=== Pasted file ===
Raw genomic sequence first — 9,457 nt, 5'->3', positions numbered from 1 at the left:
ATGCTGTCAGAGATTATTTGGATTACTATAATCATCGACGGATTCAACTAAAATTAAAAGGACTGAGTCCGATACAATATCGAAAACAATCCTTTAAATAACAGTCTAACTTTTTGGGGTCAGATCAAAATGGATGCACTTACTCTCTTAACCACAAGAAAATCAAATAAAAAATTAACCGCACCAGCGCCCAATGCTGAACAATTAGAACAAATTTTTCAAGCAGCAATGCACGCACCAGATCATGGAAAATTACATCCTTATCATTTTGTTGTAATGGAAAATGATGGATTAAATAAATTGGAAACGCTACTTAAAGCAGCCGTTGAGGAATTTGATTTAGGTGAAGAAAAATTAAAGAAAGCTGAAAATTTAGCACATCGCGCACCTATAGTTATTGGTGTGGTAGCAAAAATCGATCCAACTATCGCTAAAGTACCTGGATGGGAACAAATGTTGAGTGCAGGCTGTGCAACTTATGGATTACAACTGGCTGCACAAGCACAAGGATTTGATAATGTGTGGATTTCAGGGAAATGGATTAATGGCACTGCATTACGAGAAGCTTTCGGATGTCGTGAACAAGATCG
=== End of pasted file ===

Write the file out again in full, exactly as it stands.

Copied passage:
Raw genomic sequence first — 9,457 nt, 5'->3', positions numbered from 1 at the left:
ATGCTGTCAGAGATTATTTGGATTACTATAATCATCGACGGATTCAACTAAAATTAAAAGGACTGAGTCCGATACAATATCGAAAACAATCCTTTAAATAACAGTCTAACTTTTTGGGGTCAGATCAAAATGGATGCACTTACTCTCTTAACCACAAGAAAATCAAATAAAAAATTAACCGCACCAGCGCCCAATGCTGAACAATTAGAACAAATTTTTCAAGCAGCAATGCACGCACCAGATCATGGAAAATTACATCCTTATCATTTTGTTGTAATGGAAAATGATGGATTAAATAAATTGGAAACGCTACTTAAAGCAGCCGTTGAGGAATTTGATTTAGGTGAAGAAAAATTAAAGAAAGCTGAAAATTTAGCACATCGCGCACCTATAGTTATTGGTGTGGTAGCAAAAATCGATCCAACTATCGCTAAAGTACCTGGATGGGAACAAATGTTGAGTGCAGGCTGTGCAACTTATGGATTACAACTGGCTGCACAAGCACAAGGATTTGATAATGTGTGGATTTCAGGGAAATGGATTAATGGCACTGCATTACGAGAAGCTTTCGGATGTCGTGAACAAGATCG